Two extraordinary inaugurals 

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Today, Jan. 20, marks the anniversary of two unforgettable inaugural addresses from two beloved presidents, Democrat and Republican: John F. Kennedy and Ronald Reagan. For Kennedy's speech, this is the golden anniversary, 50 years; for Reagan, 30 years.

Both speeches were extraordinary. Kennedy's lasting line was, of course, "Ask not what your country can do for you; ask what you can do for your country." Reagan's most memorable phrase was probably this: "We're not, as some would have us believe, doomed to an inevitable decline .... Let us begin an era of national renewal." Reagan's line struck the New York Times, which thrust the words "era of national renewal" atop Page 1.

In both inaugurals, there was no mistaking the message, or the mood that followed. Both initiated a profound, palpable, quite immediate change in the nation's morale and sense of itself. The shift was dramatic. Of course, it wasn't just the speeches that made the difference, but the men who made them, with the inaugurals their starting points.

As evidence of the specialness of these two men and their presidencies, consider what happened between their beginnings. Between Kennedy and Reagan there was an extended bipartisan disaster, with two Democrats as bookends, Lyndon B. Johnson and Jimmy Carter, and two Republicans in between, Richard Nixon and Gerald Ford.

LBJ was destroyed by Vietnam, and decided not to pursue re-election. Nixon resigned in disgrace. Ford never won a national election. Carter lost 44 states to Reagan. Harvard's renowned presidential scholar, the late Richard Neustadt, remarked that watching Carter, one wondered if the presidency was "even possible."

Amid all this came Vietnam, Watergate, the misery index, unemployment, double-digit inflation, 21 percent interest rates ... it was a prolonged national nightmare.

Really, Kennedy's message of hope, so forceful on Jan. 20, 1961, dissipated like dust in the wind. But then came Reagan, precisely 20 years later. Unbeknownst to the press, the words "national renewal" flowed directly from his personal pen. The theme pervaded the ceremony. On the reverse side of inaugural tickets was, "America — A Great New Beginning, 1981."

It is not an exaggeration to say the change in mood began that instant, as the hostages were freed in Tehran.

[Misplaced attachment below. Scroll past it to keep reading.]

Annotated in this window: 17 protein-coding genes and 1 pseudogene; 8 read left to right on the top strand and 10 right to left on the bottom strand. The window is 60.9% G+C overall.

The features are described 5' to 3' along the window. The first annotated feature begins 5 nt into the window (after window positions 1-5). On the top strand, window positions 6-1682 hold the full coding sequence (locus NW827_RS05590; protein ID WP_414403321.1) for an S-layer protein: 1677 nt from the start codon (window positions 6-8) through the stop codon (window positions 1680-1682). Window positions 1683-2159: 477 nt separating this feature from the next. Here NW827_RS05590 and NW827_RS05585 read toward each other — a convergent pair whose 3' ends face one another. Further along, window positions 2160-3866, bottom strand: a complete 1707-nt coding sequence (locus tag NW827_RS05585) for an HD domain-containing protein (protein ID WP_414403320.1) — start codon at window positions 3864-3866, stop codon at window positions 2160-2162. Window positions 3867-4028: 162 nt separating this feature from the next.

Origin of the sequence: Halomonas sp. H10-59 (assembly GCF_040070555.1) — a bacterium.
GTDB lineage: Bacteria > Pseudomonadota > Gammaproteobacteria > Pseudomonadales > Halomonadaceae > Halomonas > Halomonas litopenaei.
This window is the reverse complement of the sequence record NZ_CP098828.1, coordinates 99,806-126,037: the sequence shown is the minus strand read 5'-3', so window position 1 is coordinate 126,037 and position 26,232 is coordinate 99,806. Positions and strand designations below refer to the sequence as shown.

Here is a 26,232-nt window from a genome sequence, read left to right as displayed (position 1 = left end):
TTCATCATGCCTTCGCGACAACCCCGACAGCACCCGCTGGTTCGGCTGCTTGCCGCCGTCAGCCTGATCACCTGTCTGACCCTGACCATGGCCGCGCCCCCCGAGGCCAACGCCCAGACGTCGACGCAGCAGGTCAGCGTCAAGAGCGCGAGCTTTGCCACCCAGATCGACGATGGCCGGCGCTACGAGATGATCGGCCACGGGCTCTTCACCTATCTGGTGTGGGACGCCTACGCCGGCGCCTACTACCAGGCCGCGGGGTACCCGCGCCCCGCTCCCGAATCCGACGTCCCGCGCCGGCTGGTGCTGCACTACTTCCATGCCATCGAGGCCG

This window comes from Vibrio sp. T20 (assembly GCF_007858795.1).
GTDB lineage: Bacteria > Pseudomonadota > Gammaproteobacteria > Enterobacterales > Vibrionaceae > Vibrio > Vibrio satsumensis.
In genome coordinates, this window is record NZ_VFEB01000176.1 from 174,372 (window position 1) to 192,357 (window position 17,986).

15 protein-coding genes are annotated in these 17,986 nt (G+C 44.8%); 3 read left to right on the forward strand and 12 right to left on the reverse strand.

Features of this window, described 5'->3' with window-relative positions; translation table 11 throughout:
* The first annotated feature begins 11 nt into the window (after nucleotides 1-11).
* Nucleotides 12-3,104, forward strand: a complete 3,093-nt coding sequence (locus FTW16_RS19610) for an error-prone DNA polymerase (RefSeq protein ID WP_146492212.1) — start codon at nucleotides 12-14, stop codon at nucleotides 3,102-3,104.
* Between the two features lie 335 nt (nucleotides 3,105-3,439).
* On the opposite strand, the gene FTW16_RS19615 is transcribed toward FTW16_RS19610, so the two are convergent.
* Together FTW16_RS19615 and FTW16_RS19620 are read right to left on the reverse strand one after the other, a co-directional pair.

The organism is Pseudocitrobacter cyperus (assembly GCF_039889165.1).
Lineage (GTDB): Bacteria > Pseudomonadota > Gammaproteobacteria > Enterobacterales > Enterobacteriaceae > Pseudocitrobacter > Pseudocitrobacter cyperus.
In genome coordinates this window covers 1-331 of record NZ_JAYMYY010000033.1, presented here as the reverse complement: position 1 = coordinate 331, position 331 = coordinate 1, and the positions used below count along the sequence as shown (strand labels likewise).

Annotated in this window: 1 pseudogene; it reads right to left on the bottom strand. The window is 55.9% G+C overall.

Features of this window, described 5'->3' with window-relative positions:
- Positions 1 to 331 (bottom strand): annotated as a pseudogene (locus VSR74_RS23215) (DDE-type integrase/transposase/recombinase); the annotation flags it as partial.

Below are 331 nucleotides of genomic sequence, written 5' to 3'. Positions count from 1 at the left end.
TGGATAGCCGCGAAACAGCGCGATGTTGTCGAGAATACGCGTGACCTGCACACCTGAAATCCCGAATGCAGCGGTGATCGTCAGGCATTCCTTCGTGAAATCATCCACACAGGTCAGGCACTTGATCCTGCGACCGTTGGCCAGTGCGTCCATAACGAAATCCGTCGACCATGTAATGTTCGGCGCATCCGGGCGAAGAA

Those who experienced the moment, including presidential scholars, agreed that Reagan achieved that renewal. By the end of Reagan's first term, academic historians and political scientists — most of whom were on the political left — hailed Reagan for his "restoration of morale and trust" to the country and presidency. Harvard's Neustadt spoke for many of the scholars when he said that Reagan gave Americans a sense that "all was well."

Outside the academy, Time's dean of presidential correspondents, Hugh Sidey, said flatly: "No one can deny that Ronald Reagan restored morale to a country that needed it." Edmund Morris, Reagan's official biographer, and generally a cynic, went so far as to claim that Reagan transformed the national mood "overnight." The change was so rapid, said Morris, "that it can only be ascribed to him."

Most telling, similar assessments came even from the enemy's camp. If Ronald Reagan had read Russian, he would have been blown away by the Literaturnaya Gazeta informing Soviet citizens: "The years of [Reagan's] presidency have seen an unprecedented surge in America's self-belief, and quite a marked recovery in the economy. ... Reagan restored America's belief that it is capable of achieving a lot." The communist publication closed glowingly: "Reagan is giving America what it has been yearning for. Optimism. Self-belief. Heroes."

Of course, Kennedy, too, gave those things to America.

Today, it seems inconceivable that a president from either party would be universally seen as a hero, inspiring so much optimism and self-belief. Yet, in the last half-century, it happened twice, 50 years ago with Kennedy's inauguration, and 30 years ago with Reagan's inauguration. Those were good times, rare times — worth preserving, maybe even recovering.

Dr. Paul Kengor is professor of political science at Grove City College and executive director of The Center for Vision & Values.


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